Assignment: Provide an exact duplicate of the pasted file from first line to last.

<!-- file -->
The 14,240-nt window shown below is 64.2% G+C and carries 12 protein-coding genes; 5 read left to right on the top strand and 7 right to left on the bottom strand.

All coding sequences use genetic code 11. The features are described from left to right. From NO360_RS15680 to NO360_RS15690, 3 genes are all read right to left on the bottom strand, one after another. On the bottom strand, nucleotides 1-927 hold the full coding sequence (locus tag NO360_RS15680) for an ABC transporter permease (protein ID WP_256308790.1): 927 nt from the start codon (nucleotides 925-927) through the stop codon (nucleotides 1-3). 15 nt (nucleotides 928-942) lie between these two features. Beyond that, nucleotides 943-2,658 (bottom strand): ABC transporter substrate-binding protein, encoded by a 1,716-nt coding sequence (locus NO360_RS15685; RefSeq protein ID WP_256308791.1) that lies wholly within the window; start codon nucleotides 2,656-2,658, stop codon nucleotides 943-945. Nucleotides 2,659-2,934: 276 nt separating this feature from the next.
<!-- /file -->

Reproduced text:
The 14,240-nt window shown below is 64.2% G+C and carries 12 protein-coding genes; 5 read left to right on the top strand and 7 right to left on the bottom strand.

All coding sequences use genetic code 11. The features are described from left to right. From NO360_RS15680 to NO360_RS15690, 3 genes are all read right to left on the bottom strand, one after another. On the bottom strand, nucleotides 1-927 hold the full coding sequence (locus tag NO360_RS15680) for an ABC transporter permease (protein ID WP_256308790.1): 927 nt from the start codon (nucleotides 925-927) through the stop codon (nucleotides 1-3). 15 nt (nucleotides 928-942) lie between these two features. Beyond that, nucleotides 943-2,658 (bottom strand): ABC transporter substrate-binding protein, encoded by a 1,716-nt coding sequence (locus NO360_RS15685; RefSeq protein ID WP_256308791.1) that lies wholly within the window; start codon nucleotides 2,656-2,658, stop codon nucleotides 943-945. Nucleotides 2,659-2,934: 276 nt separating this feature from the next.